Need and Support:
The Meeting of The Concrete and the Abstract in the Late 1990s and Early 2000s Sculptures by Maija Helasvuo
One of the problematics that have recently attained hightened actuality in the field of contemporary art has to do with trying to grasp the ungraspable. It feels, right now, increasingly important to reflect on the possibilities of giving precise visual expression to what is vague, unstable, or ambivalent. How could this be realized so that the expression itself would not be insecure and indefinite? Can the artist, in fact, address the state of helplessness without becoming helpless and inarticulate him/herself?
The sculptural works of the recent years by Maija Helasvuo partake in this discussion in a very graspable, down-to-earth manner. Her supports - for the chin, the thumb or the hand, for instance - bring up the question of bodily helplessness in a warmly playful tone. The wooden supports look comfortable in spite of their very slender legs. Albeit close to being visually unbalanced, they are strong in their structures. A support of hers made of metal can, on the other hand, look very delicate and unassuming. One only dares to lean on such a paradoxically light support once one has been granted the information that it is, indeed, quite firm. Even though the visitors to a show are not encouraged to touch the sculptures with their hands and bodies, it is possible to ”touch” and explore them visually. In the terms of art theory, we could say that they produce a viewing position that is bodily located in place and time, with respect both to historical time and to social situation.
The corporeality of the viewer should, in fact, be something self-evident in the context of sculpture where the three-dimensionality of the work of art forms an obvious spatial continuum with the viewer. The spectators who are used to frequenting art shows are, however, at least partly, trained to use a distanced gaze through which works of art take form in a sort of a neutral ”non-space”, resembling the standard-size illustrations of art books. The Support series on which Helasvuo has worked since the year 1997 makes the viewer reflect on the relationship between bodies and spaces: Whom are these supports made? Who can use them? Am I of the right size? In our daily life different kinds of supports tend to be manufactured after individual measures or, one can at least choose between different standard sizes. On the other hand, many things that we need, including garments, mould themselves after their user. Even objects made of wood become inscribed with marks of usage. A sitting mark worn into a stool in the course of time touches us in its intimate bodiliness even when the stool has ended up an anonymous and impersonalized object in a museum.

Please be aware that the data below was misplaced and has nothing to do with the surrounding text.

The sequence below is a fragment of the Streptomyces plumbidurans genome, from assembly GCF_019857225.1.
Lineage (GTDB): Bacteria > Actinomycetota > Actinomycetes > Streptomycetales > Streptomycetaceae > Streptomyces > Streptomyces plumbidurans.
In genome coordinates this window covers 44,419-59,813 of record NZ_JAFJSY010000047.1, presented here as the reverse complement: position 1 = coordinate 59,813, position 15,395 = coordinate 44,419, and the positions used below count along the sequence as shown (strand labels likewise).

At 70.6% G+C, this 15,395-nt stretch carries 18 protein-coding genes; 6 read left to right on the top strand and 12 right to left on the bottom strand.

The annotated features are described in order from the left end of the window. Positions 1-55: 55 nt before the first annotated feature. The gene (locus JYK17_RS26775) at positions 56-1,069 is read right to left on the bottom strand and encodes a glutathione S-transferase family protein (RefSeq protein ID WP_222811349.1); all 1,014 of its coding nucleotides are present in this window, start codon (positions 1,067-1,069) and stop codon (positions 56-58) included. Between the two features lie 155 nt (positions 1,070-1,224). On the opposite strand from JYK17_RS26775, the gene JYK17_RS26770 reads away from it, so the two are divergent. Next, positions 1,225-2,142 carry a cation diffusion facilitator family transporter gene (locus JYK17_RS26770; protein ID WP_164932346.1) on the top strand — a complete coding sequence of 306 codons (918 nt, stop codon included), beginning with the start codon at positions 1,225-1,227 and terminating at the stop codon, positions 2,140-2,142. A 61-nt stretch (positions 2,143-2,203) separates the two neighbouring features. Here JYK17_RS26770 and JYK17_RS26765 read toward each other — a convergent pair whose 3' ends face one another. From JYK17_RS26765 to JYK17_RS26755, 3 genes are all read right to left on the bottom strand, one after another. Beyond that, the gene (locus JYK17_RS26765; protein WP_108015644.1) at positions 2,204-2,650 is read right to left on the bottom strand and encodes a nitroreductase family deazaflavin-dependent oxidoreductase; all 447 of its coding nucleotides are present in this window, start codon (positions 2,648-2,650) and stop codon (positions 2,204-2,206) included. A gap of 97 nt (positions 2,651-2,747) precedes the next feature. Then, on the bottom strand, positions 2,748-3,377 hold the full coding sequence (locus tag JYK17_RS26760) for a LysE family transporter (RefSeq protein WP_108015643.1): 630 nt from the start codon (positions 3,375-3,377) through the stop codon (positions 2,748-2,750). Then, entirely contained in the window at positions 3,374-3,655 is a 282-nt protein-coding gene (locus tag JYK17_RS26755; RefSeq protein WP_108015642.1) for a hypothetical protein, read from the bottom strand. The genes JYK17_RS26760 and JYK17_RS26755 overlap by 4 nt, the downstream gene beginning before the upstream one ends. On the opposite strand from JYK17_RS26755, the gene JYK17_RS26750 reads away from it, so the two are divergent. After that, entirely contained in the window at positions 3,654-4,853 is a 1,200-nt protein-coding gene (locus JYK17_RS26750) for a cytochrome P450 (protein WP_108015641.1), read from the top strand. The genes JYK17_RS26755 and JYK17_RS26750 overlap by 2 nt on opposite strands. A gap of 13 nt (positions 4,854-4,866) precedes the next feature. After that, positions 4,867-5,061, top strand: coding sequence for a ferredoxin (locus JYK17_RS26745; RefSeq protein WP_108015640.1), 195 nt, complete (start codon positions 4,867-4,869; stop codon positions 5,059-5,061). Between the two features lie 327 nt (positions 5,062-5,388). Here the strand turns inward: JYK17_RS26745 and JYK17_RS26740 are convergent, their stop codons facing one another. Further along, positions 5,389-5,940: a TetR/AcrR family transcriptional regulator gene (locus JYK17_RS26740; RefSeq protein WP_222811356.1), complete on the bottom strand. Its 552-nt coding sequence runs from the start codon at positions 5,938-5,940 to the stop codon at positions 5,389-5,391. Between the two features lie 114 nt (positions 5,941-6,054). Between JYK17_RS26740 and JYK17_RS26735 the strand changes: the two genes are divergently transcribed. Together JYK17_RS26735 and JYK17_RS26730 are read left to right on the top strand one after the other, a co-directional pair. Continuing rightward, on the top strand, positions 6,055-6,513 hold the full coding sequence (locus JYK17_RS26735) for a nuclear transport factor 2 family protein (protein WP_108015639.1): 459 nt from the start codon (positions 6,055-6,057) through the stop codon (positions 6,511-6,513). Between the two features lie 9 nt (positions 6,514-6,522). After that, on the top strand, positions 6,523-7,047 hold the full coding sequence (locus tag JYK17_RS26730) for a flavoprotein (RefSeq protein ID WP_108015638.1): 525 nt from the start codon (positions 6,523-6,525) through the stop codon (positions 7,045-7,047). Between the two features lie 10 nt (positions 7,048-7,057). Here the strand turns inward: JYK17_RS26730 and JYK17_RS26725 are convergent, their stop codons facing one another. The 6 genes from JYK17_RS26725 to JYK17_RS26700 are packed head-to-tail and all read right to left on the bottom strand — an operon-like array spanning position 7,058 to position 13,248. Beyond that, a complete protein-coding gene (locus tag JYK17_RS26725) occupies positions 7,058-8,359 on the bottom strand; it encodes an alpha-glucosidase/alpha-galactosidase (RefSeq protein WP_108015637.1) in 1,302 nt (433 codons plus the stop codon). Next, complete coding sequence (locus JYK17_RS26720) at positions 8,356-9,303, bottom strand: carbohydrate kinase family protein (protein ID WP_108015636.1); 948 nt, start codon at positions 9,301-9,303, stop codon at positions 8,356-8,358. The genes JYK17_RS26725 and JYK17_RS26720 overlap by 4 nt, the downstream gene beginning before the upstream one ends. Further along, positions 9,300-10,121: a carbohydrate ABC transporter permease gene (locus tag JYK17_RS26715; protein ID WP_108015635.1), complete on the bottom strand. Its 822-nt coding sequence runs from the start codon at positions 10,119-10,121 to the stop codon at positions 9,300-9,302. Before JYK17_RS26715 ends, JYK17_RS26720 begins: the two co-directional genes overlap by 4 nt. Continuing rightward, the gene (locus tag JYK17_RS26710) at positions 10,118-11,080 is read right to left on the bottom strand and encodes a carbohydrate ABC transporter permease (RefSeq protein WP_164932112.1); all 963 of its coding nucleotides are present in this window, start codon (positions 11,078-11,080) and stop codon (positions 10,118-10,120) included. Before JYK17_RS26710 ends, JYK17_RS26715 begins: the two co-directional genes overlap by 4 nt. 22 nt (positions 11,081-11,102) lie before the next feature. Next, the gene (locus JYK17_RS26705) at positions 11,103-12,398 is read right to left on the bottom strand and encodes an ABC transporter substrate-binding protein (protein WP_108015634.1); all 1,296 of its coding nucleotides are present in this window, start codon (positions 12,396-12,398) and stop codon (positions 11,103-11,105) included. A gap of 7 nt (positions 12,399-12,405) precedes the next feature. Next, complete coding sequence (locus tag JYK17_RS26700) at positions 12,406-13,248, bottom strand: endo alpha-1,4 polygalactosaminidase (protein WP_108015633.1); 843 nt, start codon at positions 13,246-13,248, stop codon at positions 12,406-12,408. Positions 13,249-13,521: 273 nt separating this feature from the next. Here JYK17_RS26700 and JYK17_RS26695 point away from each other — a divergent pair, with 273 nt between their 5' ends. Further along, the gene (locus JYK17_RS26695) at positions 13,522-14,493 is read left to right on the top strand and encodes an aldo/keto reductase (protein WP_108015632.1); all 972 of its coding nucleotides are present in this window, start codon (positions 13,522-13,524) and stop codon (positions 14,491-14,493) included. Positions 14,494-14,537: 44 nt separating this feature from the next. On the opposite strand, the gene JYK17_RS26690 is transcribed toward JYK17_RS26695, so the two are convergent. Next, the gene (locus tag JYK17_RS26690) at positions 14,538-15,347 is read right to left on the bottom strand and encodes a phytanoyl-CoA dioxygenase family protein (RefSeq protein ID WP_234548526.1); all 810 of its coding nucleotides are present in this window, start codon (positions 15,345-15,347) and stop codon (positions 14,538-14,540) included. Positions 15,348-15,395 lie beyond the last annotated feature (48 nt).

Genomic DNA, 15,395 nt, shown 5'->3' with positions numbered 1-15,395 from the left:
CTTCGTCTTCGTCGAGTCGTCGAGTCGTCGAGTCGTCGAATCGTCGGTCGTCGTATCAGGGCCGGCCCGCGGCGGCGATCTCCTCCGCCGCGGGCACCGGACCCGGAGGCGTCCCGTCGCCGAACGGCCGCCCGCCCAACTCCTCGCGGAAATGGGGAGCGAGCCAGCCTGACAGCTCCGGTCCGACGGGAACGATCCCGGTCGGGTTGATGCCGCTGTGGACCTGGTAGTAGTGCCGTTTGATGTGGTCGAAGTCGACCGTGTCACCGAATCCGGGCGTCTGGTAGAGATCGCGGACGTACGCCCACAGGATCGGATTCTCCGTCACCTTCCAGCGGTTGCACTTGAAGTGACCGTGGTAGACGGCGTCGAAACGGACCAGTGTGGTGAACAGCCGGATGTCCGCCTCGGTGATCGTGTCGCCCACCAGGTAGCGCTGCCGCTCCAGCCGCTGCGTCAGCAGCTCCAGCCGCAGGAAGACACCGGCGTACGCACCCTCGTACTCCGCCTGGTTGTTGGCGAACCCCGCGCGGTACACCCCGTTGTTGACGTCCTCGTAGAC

But Helasvuo’s Support series raises further questions. Do I need this? What is, ultimately, absolutely necessary? The three-part work called Hunger (2000) also comments on the baffling inconstancy and cultural variability of human needs. Nutrition, one of our so-called primary needs, can become so matter of course to us, that it is transformed into a cultural surplus or even into an object of industrial design. This does not mean to say, however, that the newly created needs would not be acutely felt on a personal level.
The Fourth Day of Breast-Feeding (1998) can, of course, as well be associated with nurture and human needs. This work refers to bodily weight in general and, more specifically, to motherly nursing. In fact, the concept of the ”locks” of the fourth day of breast-feeding which prevent the milk from coming and make the breasts as hard as stone, is most probably only known to women who have themselves nursed an infant. This concept is an excellent example of the specific locatedness of our bodily existence; there is no generic, abstract human body, there are only specific ways of being in the body that take shape in lived experience. Different individuals are therefore differently situated with respect to, for instance, the classical nude to which some ot the details of the organic forms of Helasvuo’s art seem to refer. In this way the re-concretization of the abtracted, classical body has important political implications. The Group (1998-1999), for example, includes two female torsos that have been stretched into a balance at utmost risk.
Insolence (1999) is similarly constructed according to a very special delicacy of balance, conveying the co-existence of infirmity and firmness; even the greatest security is based on constant work of supporting and on the principle of carefully concentrated balance. Its materials also contradict each other in a strained manner when the everyday nature of the plastic-surfaced textile, identified with women, challenges the woodwork that is traditionally coded masculine. The juxtaposition of these materials is historically anachronistic and associatively arrogant, yet visually fresh and easily accessible. The same kind of joyful ambivalence characterizes many of Maija Helasvuo’s sculptural works.